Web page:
Hausa people represent a huge ethnic African group (over 24 million people) located in the Northern part of Nigeria and some other countries nearby. Like many other local tribes, these people also like to celebrate holidays and organize Hausa festivals. This is an interesting society with its unique traditions, believes and cultural symbols.
Festivals in Hausaland
Hausa festivals in Nigeria are often exclusive to locals only and amazing to observe by foreign visitors and tourists.
We would like to mention the names of Hausa festivals, describe their types and most interesting features that make this group stand out in Nigeria and Western Africa.
Hausa Cultural Festivals
Hausa-speakers from Kebbi state participate in the cultural festival called Argungu Fishing Festival. It is a tradition since 1934. Back then, the celebration was organized to honor the visit of Sultan of Sokoto. At first, this festival wasn’t celebrated regularly. It used to be irregular gatherings of fishermen. However, today it is a big event, and it truly attracts tourists and Nigerians from different corners of the country and world.
Another interesting cultural festival celebrated in Hausaland is called Kallon Kuwa Festival. It is an annual event for many local villages and towns. People enjoy this cultural holiday because it symbolizes the ending of the cropping season and gives them hope that ‘Kaka’ will arrive (this is a symbol of wealth for different spheres of life, from social to economical).
Farmers love Kallon Kuwa festival because it means the time has come to rest and enjoy music and various entertaining activities. People enjoy some traditional sports such as dumb (this is how boxing is called in Hausa land) and koko (the local name for wrestling). They also sing and dance everywhere across their territories.
Hausa Music Festival
Music is a big part of Hausa people’s life. Little Hausa kids start to learn dancing and playing musical instruments when they are young. The main topics of Hausa songs are praise of local historical people, historical events and prominent figures in Hausaland.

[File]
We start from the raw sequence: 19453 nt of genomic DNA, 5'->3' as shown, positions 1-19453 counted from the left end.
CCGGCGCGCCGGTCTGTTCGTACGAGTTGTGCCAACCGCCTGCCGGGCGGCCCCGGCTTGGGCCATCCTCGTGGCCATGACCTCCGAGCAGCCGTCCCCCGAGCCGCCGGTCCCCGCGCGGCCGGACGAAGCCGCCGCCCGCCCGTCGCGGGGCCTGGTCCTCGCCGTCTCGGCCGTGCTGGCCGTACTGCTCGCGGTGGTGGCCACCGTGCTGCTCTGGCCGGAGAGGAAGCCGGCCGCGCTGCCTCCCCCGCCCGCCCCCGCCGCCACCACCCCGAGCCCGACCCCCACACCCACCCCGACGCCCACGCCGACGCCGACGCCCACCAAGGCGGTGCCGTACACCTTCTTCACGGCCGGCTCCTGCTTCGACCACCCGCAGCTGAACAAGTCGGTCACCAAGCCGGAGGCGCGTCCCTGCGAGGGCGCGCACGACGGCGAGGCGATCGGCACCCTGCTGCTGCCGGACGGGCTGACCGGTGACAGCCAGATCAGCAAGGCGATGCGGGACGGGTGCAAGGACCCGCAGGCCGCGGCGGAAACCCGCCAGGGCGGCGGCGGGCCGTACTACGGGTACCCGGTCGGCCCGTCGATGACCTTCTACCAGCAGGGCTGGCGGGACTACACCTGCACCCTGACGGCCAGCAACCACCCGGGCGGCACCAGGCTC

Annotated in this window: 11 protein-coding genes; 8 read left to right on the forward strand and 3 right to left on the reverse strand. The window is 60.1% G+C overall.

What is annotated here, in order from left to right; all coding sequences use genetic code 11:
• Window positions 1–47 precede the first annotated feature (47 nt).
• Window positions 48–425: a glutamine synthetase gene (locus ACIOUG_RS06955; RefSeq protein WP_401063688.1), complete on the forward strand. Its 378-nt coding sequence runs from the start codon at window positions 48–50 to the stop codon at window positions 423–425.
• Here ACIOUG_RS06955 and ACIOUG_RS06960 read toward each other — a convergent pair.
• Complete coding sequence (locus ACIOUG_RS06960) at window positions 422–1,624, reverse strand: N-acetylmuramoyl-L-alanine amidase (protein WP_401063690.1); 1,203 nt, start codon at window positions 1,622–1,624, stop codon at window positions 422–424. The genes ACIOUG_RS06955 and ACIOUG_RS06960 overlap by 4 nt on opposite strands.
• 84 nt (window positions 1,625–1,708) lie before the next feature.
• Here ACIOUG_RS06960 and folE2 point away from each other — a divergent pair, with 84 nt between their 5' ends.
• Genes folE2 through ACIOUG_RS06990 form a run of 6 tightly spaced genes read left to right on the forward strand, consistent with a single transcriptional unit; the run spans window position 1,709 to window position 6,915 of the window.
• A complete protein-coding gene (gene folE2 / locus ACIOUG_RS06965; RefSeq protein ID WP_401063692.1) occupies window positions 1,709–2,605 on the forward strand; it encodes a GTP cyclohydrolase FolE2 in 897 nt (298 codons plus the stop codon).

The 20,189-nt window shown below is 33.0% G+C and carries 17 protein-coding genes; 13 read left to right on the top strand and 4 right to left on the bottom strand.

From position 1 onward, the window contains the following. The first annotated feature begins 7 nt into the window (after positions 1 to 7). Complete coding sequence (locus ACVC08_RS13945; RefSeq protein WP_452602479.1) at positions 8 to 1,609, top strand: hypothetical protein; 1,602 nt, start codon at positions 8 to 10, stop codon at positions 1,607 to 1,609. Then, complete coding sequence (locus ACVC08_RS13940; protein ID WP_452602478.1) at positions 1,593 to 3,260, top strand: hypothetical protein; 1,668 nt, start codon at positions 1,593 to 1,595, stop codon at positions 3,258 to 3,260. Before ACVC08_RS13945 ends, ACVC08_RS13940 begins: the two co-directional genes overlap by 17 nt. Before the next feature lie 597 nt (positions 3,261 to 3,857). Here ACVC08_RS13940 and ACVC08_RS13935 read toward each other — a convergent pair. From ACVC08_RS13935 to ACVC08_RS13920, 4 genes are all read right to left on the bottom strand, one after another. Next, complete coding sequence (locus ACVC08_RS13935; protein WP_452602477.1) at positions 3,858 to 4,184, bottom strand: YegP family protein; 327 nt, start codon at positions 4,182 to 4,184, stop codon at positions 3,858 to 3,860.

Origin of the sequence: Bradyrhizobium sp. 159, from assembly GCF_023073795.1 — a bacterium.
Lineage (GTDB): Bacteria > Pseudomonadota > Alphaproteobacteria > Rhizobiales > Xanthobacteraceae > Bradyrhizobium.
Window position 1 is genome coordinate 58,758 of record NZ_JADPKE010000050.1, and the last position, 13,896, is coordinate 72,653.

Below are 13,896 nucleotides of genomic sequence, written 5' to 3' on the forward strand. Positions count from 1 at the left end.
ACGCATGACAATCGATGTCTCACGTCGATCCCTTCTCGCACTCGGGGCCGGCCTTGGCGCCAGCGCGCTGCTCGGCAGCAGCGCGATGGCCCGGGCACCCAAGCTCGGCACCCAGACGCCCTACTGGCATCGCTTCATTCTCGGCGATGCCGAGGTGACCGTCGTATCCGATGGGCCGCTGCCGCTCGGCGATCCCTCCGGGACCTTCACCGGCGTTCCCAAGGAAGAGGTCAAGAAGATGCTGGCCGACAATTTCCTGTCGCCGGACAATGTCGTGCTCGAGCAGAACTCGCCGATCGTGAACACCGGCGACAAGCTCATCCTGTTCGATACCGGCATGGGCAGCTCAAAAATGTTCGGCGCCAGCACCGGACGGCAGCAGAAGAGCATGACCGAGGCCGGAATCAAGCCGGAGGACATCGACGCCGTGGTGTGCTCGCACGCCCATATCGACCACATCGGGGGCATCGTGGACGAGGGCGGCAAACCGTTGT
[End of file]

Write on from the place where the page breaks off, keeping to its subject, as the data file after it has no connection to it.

Musical performance is also an integral part of the culture. Hausa group plays folk music on a Goge or Goje (one-string fiddle), algaita (huge flute) and kakaki (trumpet). These musical instruments are used in the music festival of dances that include drummers, dancers and performers who do magic tricks in public. Drummers use special instruments. Dancers also wear leather and accessories. Such groups go from town to town to make the friendship between Hausa people stronger.
Islam: Names of Hausa Festivals
Most members of Hausa group are Muslims. They celebrate two major religious festivals called Eid Al Kabir and Eid Al Fitri as well as Durbar festival that is the culmination of the main two Muslim celebrations. Both festivals are also Nigerian public holiday dates, so the whole country (citizens who adhere to Islam) follows similar traditions for festival celebrations.
Eid Al Fitri symbolizes the ending of Ramadan. It lasts for 3 days, from morning to night. Hausa people like many other Muslim Nigerians help poor people through charity events and have family reunion celebrations.
Durbar festivals are celebrated in Hausaland (Kano, Zaria, Katsina etc.) at Ramadan’s end. This event is a popular attraction for citizens and foreigners who visit Nigeria. The festival starts with prayers. Then you can enjoy the parade of the Emir. This is incredible celebration with horsemen, music, traditional clothes and amazing mood.
These are the main and most interesting Hausa festivals in Nigeria. You can become a part of celebration and observe the group’s traditions when you visit the northern part of Nigeria.
READ ALSO: 4 types of traditional dance in Hausa land